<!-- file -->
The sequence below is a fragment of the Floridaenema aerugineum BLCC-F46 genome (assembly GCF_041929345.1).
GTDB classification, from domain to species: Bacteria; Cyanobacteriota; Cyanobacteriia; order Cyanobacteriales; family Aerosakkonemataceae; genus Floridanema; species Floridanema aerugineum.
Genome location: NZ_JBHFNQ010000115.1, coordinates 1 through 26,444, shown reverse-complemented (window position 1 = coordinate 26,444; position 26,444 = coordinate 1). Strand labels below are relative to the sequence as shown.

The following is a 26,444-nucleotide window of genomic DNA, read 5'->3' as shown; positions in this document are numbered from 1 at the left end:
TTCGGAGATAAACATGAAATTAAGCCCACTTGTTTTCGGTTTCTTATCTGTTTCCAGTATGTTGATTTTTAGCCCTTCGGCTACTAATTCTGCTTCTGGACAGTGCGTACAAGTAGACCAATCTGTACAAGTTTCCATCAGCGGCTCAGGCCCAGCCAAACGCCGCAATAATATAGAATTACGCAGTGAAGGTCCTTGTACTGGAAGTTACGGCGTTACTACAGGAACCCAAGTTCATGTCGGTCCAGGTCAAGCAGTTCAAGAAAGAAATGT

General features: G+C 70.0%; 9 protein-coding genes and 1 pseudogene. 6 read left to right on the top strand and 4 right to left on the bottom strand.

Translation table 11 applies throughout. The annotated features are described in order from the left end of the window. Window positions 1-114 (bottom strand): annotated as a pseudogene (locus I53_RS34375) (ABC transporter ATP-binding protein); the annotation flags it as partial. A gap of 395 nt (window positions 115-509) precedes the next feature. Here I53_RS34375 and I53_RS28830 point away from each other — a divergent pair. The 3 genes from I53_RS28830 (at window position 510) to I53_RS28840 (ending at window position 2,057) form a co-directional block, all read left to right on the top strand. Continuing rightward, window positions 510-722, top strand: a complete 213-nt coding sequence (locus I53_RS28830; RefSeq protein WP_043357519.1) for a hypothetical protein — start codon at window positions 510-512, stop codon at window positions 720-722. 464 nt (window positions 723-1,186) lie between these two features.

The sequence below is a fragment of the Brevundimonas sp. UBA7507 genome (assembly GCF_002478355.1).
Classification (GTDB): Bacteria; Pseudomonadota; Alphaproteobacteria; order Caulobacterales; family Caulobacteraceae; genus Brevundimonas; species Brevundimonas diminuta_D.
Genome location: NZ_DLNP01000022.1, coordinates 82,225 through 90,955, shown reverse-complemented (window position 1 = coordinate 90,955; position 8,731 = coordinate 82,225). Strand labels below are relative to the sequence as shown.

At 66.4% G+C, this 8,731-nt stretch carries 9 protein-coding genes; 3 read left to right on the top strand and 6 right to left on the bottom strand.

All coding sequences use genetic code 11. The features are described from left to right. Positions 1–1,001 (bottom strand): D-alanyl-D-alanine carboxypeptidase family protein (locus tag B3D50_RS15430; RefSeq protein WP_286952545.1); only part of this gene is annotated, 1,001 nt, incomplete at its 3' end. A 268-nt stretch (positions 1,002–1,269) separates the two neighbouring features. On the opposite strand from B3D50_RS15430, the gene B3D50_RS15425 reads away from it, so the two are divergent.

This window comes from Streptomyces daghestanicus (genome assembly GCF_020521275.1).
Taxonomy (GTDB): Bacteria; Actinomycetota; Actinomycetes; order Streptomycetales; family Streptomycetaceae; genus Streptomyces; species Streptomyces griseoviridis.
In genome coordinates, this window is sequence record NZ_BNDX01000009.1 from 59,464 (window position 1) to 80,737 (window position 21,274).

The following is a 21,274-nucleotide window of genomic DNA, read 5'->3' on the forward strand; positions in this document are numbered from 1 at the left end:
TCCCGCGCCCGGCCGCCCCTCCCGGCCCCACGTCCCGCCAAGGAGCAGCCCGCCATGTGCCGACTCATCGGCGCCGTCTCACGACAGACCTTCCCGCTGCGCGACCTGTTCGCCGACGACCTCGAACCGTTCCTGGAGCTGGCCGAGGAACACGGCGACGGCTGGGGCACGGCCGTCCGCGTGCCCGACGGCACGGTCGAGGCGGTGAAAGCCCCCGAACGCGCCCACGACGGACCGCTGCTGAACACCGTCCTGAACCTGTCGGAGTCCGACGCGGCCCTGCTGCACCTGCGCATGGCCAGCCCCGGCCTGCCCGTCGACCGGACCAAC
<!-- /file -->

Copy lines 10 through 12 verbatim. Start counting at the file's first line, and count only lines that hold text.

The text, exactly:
Genome location: NZ_DLNP01000022.1, coordinates 82,225 through 90,955, shown reverse-complemented (window position 1 = coordinate 90,955; position 8,731 = coordinate 82,225). Strand labels below are relative to the sequence as shown.

At 66.4% G+C, this 8,731-nt stretch carries 9 protein-coding genes; 3 read left to right on the top strand and 6 right to left on the bottom strand.

All coding sequences use genetic code 11. The features are described from left to right. Positions 1–1,001 (bottom strand): D-alanyl-D-alanine carboxypeptidase family protein (locus tag B3D50_RS15430; RefSeq protein WP_286952545.1); only part of this gene is annotated, 1,001 nt, incomplete at its 3' end. A 268-nt stretch (positions 1,002–1,269) separates the two neighbouring features. On the opposite strand from B3D50_RS15430, the gene B3D50_RS15425 reads away from it, so the two are divergent.